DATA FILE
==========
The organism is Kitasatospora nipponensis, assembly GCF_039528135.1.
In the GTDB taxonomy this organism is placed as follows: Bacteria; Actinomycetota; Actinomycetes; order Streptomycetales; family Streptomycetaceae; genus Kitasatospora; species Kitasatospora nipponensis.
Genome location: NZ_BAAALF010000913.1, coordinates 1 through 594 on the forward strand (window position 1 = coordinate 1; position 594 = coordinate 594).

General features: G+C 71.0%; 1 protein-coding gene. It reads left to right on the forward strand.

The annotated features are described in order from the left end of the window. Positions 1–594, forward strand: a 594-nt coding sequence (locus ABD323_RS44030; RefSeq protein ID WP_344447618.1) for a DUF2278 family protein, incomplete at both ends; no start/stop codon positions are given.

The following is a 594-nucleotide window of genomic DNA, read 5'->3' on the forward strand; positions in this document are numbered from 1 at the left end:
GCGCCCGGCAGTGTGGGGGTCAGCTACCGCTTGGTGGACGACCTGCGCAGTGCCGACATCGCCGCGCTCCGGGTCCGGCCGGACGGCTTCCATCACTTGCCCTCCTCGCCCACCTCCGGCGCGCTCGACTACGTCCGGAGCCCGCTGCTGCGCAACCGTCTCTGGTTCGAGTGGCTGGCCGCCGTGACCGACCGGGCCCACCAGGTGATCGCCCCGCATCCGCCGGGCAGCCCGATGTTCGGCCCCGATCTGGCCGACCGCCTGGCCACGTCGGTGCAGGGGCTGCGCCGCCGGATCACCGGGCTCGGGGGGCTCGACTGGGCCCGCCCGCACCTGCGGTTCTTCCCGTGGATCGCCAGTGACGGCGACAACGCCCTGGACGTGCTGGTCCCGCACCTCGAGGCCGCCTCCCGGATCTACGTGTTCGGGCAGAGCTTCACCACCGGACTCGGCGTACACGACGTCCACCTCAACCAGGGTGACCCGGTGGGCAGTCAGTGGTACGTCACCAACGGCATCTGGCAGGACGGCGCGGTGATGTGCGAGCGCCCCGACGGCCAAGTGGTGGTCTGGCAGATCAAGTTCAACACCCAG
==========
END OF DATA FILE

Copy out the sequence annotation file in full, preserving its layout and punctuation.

The organism is Kitasatospora nipponensis, assembly GCF_039528135.1.
In the GTDB taxonomy this organism is placed as follows: Bacteria; Actinomycetota; Actinomycetes; order Streptomycetales; family Streptomycetaceae; genus Kitasatospora; species Kitasatospora nipponensis.
Genome location: NZ_BAAALF010000913.1, coordinates 1 through 594 on the forward strand (window position 1 = coordinate 1; position 594 = coordinate 594).

General features: G+C 71.0%; 1 protein-coding gene. It reads left to right on the forward strand.

The annotated features are described in order from the left end of the window. Positions 1–594, forward strand: a 594-nt coding sequence (locus ABD323_RS44030; RefSeq protein ID WP_344447618.1) for a DUF2278 family protein, incomplete at both ends; no start/stop codon positions are given.

The following is a 594-nucleotide window of genomic DNA, read 5'->3' on the forward strand; positions in this document are numbered from 1 at the left end:
GCGCCCGGCAGTGTGGGGGTCAGCTACCGCTTGGTGGACGACCTGCGCAGTGCCGACATCGCCGCGCTCCGGGTCCGGCCGGACGGCTTCCATCACTTGCCCTCCTCGCCCACCTCCGGCGCGCTCGACTACGTCCGGAGCCCGCTGCTGCGCAACCGTCTCTGGTTCGAGTGGCTGGCCGCCGTGACCGACCGGGCCCACCAGGTGATCGCCCCGCATCCGCCGGGCAGCCCGATGTTCGGCCCCGATCTGGCCGACCGCCTGGCCACGTCGGTGCAGGGGCTGCGCCGCCGGATCACCGGGCTCGGGGGGCTCGACTGGGCCCGCCCGCACCTGCGGTTCTTCCCGTGGATCGCCAGTGACGGCGACAACGCCCTGGACGTGCTGGTCCCGCACCTCGAGGCCGCCTCCCGGATCTACGTGTTCGGGCAGAGCTTCACCACCGGACTCGGCGTACACGACGTCCACCTCAACCAGGGTGACCCGGTGGGCAGTCAGTGGTACGTCACCAACGGCATCTGGCAGGACGGCGCGGTGATGTGCGAGCGCCCCGACGGCCAAGTGGTGGTCTGGCAGATCAAGTTCAACACCCAG